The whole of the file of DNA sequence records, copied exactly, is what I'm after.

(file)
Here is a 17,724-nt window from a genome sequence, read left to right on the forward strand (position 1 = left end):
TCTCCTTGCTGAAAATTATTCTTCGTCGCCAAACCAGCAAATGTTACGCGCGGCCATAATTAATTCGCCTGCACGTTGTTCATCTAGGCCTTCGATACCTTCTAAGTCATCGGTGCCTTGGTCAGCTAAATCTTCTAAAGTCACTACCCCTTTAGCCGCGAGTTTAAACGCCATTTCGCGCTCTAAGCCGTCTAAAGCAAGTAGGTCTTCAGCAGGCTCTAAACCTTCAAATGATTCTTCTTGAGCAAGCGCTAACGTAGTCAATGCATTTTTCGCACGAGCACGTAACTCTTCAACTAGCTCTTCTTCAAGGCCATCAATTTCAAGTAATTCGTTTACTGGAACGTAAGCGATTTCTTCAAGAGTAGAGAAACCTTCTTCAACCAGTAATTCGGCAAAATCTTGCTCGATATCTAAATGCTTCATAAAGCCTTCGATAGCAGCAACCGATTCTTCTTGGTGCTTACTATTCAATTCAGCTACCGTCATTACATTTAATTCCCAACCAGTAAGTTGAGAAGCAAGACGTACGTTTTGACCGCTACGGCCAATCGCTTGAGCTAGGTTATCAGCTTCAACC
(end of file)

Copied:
Here is a 17,724-nt window from a genome sequence, read left to right on the forward strand (position 1 = left end):
TCTCCTTGCTGAAAATTATTCTTCGTCGCCAAACCAGCAAATGTTACGCGCGGCCATAATTAATTCGCCTGCACGTTGTTCATCTAGGCCTTCGATACCTTCTAAGTCATCGGTGCCTTGGTCAGCTAAATCTTCTAAAGTCACTACCCCTTTAGCCGCGAGTTTAAACGCCATTTCGCGCTCTAAGCCGTCTAAAGCAAGTAGGTCTTCAGCAGGCTCTAAACCTTCAAATGATTCTTCTTGAGCAAGCGCTAACGTAGTCAATGCATTTTTCGCACGAGCACGTAACTCTTCAACTAGCTCTTCTTCAAGGCCATCAATTTCAAGTAATTCGTTTACTGGAACGTAAGCGATTTCTTCAAGAGTAGAGAAACCTTCTTCAACCAGTAATTCGGCAAAATCTTGCTCGATATCTAAATGCTTCATAAAGCCTTCGATAGCAGCAACCGATTCTTCTTGGTGCTTACTATTCAATTCAGCTACCGTCATTACATTTAATTCCCAACCAGTAAGTTGAGAAGCAAGACGTACGTTTTGACCGCTACGGCCAATCGCTTGAGCTAGGTTATCAGCTTCAACC